This is possibly connected to the age of acquisition of such words (bedrooms are a much more common topic of conversation for children than headroom) and/or the degree to which such words are felt as being a single word rather than a compound. Current Mood: geeky
|Sunday, September 30th, 2012|
|In which knowing Romansh helps with Romanian.
I came across this Romanian Wikipedia article on Cetatea Albă street in Chișinău (while looking for the diacriticful spelling of a Postcrosser’s address), and what struck my eye was this bit:
Strada Cetatea Albă (până în 1991 str. Krasnodonskaia) se află în sectorul Botanica, cartierul Muncești. (emphasis mine)
That reminded me of Sursilvan Romansh sesanfla for “to be located (somewhere)”, literally “to find oneself”, which I believe comes from a Latin root along the lines of anflare. (Rumantsch Grischun uses sa chattar for this instead, and I think Vallader also has as chattar.)
Hm, checking MeinPledari.ch, it seems that Vallader is as rechattar; ah well. And Sursilvan also has secattar, though it seems to me that sesanflar is more common. (The non-reflexive forms are cattar, anflar.)
So! I guess this Romanian sentence means that C.A. street “is located” (se trouve) in B sector, etc.—and I imagine that the verb is cognate to the Sursilvan one, which I hadn’t otherwise come across in Romance before.
Whee! Current Mood: geeky
|Friday, September 28th, 2012|
|You know you have foreign languages on your brain when…
…you see someone on Facebook using the pseudonymous family name Chaoszicke and your first impulse is not to read it [ˈkaːɔsˌt͡sɪkə] but rather as [xaoˈʂit͡ske], as if it were Polish.
(I blame the ch and sz in close proximity. And having met someone from Poland called Choroszucha which also has ch-sz-.)
|To be, or not to be, a Catholic in Germany
Something that’s been going through the news recently is the status of members of the Catholic church who do not pay church tax.
For historical reasons, certain religious communities in Germany (including the Roman Catholic Church) can have contributions collected from workers’ salaries automatically, at a fixed percentage of their income tax (IIRC); these monies are collected by the government and passed on to the religious community that the person is affiliated with. (Which is why your religion is part of the tax forms, though they only care whether it’s one of the dozen-odd religions that church tax is collected for, or “other or none”.)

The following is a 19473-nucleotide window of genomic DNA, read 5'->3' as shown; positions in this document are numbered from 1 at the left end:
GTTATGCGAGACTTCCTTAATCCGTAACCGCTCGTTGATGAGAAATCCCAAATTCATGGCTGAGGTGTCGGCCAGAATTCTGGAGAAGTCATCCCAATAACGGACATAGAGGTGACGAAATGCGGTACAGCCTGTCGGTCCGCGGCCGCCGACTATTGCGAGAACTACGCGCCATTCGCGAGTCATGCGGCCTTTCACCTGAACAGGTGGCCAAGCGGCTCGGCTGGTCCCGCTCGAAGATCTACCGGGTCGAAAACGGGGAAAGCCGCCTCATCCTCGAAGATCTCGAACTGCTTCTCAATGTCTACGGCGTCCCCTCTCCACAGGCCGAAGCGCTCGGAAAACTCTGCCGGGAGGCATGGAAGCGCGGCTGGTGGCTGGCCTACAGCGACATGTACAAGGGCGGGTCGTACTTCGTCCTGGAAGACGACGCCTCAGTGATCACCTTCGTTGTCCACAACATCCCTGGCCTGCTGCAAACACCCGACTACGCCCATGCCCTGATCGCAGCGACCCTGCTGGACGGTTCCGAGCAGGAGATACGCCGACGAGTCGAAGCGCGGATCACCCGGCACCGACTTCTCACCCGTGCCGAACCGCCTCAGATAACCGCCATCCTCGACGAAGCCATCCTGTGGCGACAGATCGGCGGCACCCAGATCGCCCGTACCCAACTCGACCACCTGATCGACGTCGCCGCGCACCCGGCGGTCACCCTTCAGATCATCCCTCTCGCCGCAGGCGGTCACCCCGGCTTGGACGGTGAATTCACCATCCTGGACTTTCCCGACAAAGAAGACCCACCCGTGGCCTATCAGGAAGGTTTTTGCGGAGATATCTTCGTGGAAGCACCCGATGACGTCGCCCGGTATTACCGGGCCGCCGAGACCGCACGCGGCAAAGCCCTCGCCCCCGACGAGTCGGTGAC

A fair number of people are unhappy with paying church tax and have left their church in order not to be obligated to pay it. (Sometimes waiting until they have got married in a church ceremony.)
Now the news is that the Catholic Church in Germany is considering barring non-church-tax-paying people from receiving the benefits of church membership, such as a religious burial.
Now while I think that wanting to enjoy the benefits of association with a group without paying the associated dues (if the group regularly charges such does from its members) to be hypocritical, I’m a bit confused by the theological background of the new turn of events.
From what I had understood, the Catholic Church position was that once you are baptised, you’re a member, and it’s nearly impossible to leave the church voluntarily. For example, if you went off and converted to Islam, you’d still be a Catholic in their eyes (though probably a heretical one).
By those lines, what people are doing is not leaving the church (which is nearly impossible) but changing their declared religious affiliation with the government. So it’s between them and the government and doesn’t negate their baptism.
So I’m curious where they got the understanding from that suddenly it’s possible to say that somebody now isn’t a Catholic.
Or maybe I’m misunderstanding and the official line is that they are still, indeed, Catholics, but that not all Catholics enjoy the same rights (for example, to a religious burial), so that these non-church-tax-paying people fall into a second-class group that already existed previously.
|Thursday, September 27th, 2012|
|Pet peeve: people mixing up “in dem” and “indem”
At least twice in recent days, I’ve seen people using “in dem” and “indem” incorrectly (I think one each of the two possible directions of mix-up).
It should be simple, really: the two-word one is the more literal “in which”; the one-word one is the fossilised “by” indicating the means:
“Er öffnete den Kofferraum, in dem er das Schloss transportiert hatte.”
“Er öffnete den Kofferraum, indem er das Schloss knackte.”
Annoying, especially because I hadn’t seen this particularly misuse before, and since the two are used rather differently syntactically, my mind was completely garden-pathed.
(By comparison, I think I’m less confused by people using the wrong spelling from the set “they’re, their, there”, because I’ve seen those errors too often.)
|Tuesday, September 25th, 2012|
|Things I’d like to do one day: drive down the Fosse Way
One day, I’d like to drive down the Fosse Way from beginning to end: either in one go (at 370 km according to Wikipedia, that shouldn’t take more than a day even if parts of it are byways and the Way is no longer contiguous, requiring detours to rejoin the Way after existing roads leave the original alignment) or in a couple of stages with B&B stays in between.